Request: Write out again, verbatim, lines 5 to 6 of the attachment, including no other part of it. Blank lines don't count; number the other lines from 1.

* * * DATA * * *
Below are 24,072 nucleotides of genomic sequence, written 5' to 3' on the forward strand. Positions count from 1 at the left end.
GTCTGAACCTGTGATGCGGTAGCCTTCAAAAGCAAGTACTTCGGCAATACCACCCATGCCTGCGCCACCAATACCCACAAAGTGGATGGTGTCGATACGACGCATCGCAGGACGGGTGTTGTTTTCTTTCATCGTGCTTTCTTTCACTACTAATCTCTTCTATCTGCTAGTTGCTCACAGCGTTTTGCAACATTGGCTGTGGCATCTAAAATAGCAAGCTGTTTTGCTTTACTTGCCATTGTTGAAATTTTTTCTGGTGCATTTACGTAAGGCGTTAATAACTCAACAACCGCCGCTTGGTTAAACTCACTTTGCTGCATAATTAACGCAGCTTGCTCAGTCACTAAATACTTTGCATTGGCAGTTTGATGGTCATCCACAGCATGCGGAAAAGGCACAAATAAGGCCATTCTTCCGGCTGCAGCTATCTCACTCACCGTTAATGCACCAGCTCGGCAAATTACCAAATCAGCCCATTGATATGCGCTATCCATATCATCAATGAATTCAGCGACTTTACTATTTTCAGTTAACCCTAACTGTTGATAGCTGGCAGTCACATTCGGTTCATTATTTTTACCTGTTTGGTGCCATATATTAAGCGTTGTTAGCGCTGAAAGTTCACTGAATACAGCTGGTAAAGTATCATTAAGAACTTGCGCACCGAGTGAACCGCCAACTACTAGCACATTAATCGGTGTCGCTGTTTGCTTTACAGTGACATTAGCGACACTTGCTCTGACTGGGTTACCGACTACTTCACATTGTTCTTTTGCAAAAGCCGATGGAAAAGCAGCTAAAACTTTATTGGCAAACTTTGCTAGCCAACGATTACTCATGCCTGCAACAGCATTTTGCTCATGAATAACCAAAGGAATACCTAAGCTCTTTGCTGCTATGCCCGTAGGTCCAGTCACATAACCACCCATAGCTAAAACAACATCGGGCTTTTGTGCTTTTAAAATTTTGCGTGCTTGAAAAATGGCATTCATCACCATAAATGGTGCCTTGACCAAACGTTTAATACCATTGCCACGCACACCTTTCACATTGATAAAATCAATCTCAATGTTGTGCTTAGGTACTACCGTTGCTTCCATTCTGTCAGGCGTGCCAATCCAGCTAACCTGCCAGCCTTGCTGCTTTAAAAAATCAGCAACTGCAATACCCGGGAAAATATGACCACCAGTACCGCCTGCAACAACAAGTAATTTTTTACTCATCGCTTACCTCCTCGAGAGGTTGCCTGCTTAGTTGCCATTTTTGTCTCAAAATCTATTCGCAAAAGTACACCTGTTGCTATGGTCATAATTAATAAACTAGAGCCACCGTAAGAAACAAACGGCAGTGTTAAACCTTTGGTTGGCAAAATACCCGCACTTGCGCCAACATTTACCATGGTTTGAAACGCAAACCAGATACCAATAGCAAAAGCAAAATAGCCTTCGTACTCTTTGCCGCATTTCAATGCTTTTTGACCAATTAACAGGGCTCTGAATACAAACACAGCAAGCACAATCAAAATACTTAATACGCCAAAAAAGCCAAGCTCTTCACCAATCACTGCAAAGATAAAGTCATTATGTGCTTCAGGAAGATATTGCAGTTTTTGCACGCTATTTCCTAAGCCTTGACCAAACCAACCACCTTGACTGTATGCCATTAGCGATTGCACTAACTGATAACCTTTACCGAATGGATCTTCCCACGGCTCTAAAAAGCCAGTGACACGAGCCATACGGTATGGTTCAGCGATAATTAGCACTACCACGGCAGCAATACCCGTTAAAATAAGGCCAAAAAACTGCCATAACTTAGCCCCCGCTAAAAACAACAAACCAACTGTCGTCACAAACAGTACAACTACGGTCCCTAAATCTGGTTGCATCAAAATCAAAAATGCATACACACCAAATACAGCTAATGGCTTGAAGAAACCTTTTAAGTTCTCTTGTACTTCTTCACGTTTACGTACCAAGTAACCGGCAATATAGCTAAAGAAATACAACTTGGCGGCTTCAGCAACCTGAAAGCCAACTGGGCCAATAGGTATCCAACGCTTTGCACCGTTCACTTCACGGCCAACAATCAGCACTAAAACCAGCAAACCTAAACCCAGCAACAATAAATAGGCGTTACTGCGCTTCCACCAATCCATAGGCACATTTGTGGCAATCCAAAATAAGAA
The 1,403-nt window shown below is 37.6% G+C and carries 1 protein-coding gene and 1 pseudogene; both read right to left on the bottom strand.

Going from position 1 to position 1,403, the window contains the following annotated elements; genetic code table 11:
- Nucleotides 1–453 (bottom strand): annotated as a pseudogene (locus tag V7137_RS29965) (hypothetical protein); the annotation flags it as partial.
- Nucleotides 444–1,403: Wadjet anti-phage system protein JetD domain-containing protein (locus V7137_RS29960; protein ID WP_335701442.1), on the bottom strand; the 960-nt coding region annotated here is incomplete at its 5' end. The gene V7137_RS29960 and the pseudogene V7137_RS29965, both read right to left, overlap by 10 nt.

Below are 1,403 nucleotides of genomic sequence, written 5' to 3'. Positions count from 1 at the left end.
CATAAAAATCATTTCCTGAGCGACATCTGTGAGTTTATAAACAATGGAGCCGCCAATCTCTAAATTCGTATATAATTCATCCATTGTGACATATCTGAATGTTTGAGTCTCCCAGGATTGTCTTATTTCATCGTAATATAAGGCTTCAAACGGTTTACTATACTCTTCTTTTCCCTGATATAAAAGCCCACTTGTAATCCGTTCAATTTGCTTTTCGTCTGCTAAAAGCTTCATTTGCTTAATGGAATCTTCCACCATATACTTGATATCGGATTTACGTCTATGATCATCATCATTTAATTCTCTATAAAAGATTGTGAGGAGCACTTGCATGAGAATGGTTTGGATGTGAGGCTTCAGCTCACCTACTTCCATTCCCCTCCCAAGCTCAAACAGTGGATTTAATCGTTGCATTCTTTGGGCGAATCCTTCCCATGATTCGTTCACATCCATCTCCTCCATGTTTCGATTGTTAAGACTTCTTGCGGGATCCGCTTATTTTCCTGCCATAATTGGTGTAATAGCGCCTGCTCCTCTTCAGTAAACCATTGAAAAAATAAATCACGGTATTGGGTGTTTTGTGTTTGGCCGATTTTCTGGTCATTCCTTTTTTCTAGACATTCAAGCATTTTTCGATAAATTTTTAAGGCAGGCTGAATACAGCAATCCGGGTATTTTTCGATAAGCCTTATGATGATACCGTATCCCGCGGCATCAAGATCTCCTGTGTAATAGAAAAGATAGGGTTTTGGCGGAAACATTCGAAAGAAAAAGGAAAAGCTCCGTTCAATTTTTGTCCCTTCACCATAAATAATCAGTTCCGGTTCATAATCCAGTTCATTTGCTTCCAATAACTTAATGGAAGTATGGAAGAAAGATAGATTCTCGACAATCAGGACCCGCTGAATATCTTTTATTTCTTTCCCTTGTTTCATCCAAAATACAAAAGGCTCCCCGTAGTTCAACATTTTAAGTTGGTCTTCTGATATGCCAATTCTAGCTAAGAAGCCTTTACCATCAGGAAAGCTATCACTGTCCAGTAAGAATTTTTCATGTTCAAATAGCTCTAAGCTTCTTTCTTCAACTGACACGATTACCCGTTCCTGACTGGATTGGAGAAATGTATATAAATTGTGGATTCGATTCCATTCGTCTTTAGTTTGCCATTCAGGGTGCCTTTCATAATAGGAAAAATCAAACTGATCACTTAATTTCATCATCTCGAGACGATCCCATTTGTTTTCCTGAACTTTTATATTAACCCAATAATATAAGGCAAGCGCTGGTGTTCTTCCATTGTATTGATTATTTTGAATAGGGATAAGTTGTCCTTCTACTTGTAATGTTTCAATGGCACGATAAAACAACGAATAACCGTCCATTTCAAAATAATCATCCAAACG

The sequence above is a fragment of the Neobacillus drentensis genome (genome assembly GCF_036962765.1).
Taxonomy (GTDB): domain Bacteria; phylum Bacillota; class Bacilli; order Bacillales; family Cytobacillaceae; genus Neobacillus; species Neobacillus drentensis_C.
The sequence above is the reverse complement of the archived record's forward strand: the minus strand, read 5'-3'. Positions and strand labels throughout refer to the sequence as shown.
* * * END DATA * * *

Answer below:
- Nucleotides 1–453 (bottom strand): annotated as a pseudogene (locus tag V7137_RS29965) (hypothetical protein); the annotation flags it as partial.
- Nucleotides 444–1,403: Wadjet anti-phage system protein JetD domain-containing protein (locus V7137_RS29960; protein ID WP_335701442.1), on the bottom strand; the 960-nt coding region annotated here is incomplete at its 5' end. The gene V7137_RS29960 and the pseudogene V7137_RS29965, both read right to left, overlap by 10 nt.